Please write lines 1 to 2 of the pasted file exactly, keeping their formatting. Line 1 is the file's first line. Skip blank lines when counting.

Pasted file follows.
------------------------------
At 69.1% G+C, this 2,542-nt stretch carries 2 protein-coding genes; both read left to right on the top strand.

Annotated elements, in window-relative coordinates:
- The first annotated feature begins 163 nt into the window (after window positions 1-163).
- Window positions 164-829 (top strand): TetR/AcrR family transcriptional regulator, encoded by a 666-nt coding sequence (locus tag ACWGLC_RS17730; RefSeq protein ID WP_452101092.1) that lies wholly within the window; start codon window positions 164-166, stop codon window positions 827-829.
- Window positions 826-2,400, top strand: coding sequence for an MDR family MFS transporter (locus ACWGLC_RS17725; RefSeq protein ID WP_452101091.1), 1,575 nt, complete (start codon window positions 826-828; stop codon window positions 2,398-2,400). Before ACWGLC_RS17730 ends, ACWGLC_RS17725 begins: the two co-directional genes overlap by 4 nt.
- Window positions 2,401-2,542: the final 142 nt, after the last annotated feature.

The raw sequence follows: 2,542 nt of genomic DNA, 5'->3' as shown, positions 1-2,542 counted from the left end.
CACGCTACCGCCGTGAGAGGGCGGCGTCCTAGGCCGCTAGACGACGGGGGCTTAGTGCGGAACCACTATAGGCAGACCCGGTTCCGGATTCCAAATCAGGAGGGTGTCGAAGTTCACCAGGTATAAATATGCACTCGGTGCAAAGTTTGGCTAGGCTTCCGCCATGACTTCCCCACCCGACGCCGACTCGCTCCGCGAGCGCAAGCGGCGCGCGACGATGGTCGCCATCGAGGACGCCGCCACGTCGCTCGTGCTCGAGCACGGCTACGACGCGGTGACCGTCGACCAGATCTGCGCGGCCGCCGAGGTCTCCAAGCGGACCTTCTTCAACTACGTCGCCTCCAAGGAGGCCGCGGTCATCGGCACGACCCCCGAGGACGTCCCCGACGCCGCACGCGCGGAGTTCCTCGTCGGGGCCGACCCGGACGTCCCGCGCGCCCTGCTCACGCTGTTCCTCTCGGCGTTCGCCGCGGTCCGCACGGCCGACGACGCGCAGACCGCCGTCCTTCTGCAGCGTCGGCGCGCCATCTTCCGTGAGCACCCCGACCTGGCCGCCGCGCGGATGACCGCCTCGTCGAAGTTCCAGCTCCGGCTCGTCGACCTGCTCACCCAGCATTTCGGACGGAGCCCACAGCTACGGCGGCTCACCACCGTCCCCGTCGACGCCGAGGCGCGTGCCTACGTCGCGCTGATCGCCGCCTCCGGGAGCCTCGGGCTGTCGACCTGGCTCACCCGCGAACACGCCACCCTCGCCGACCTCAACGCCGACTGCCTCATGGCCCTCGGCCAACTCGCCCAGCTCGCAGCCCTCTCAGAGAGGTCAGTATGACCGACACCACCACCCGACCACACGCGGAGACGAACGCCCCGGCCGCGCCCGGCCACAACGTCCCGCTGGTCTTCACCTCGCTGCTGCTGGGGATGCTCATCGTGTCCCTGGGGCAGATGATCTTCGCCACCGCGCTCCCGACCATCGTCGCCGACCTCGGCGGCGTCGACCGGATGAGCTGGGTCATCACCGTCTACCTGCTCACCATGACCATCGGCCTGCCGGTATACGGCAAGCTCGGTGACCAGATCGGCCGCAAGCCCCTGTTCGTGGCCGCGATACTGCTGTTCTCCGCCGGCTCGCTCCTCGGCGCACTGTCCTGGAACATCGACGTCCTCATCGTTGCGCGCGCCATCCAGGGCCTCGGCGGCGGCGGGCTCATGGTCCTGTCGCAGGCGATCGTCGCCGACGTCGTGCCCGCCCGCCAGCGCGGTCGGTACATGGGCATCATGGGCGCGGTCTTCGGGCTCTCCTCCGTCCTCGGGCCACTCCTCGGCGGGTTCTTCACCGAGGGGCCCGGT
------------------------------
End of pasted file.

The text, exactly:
At 69.1% G+C, this 2,542-nt stretch carries 2 protein-coding genes; both read left to right on the top strand.

Annotated elements, in window-relative coordinates: